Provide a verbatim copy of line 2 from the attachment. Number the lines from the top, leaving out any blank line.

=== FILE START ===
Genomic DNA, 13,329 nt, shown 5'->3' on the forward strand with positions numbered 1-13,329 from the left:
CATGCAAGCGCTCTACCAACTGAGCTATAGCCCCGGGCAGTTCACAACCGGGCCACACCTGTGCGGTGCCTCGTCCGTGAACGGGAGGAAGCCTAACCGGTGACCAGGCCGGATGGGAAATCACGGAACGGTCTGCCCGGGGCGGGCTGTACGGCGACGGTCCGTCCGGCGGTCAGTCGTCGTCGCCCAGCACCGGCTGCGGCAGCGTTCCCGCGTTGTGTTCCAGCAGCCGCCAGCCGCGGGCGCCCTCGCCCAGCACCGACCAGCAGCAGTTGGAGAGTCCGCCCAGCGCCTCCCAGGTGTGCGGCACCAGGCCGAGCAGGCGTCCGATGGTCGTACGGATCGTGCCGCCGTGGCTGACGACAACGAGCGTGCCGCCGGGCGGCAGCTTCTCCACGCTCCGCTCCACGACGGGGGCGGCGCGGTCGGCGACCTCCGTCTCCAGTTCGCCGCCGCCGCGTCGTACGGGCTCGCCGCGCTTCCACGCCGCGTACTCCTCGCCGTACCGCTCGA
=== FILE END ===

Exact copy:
CATGCAAGCGCTCTACCAACTGAGCTATAGCCCCGGGCAGTTCACAACCGGGCCACACCTGTGCGGTGCCTCGTCCGTGAACGGGAGGAAGCCTAACCGGTGACCAGGCCGGATGGGAAATCACGGAACGGTCTGCCCGGGGCGGGCTGTACGGCGACGGTCCGTCCGGCGGTCAGTCGTCGTCGCCCAGCACCGGCTGCGGCAGCGTTCCCGCGTTGTGTTCCAGCAGCCGCCAGCCGCGGGCGCCCTCGCCCAGCACCGACCAGCAGCAGTTGGAGAGTCCGCCCAGCGCCTCCCAGGTGTGCGGCACCAGGCCGAGCAGGCGTCCGATGGTCGTACGGATCGTGCCGCCGTGGCTGACGACAACGAGCGTGCCGCCGGGCGGCAGCTTCTCCACGCTCCGCTCCACGACGGGGGCGGCGCGGTCGGCGACCTCCGTCTCCAGTTCGCCGCCGCCGCGTCGTACGGGCTCGCCGCGCTTCCACGCCGCGTACTCCTCGCCGTACCGCTCGA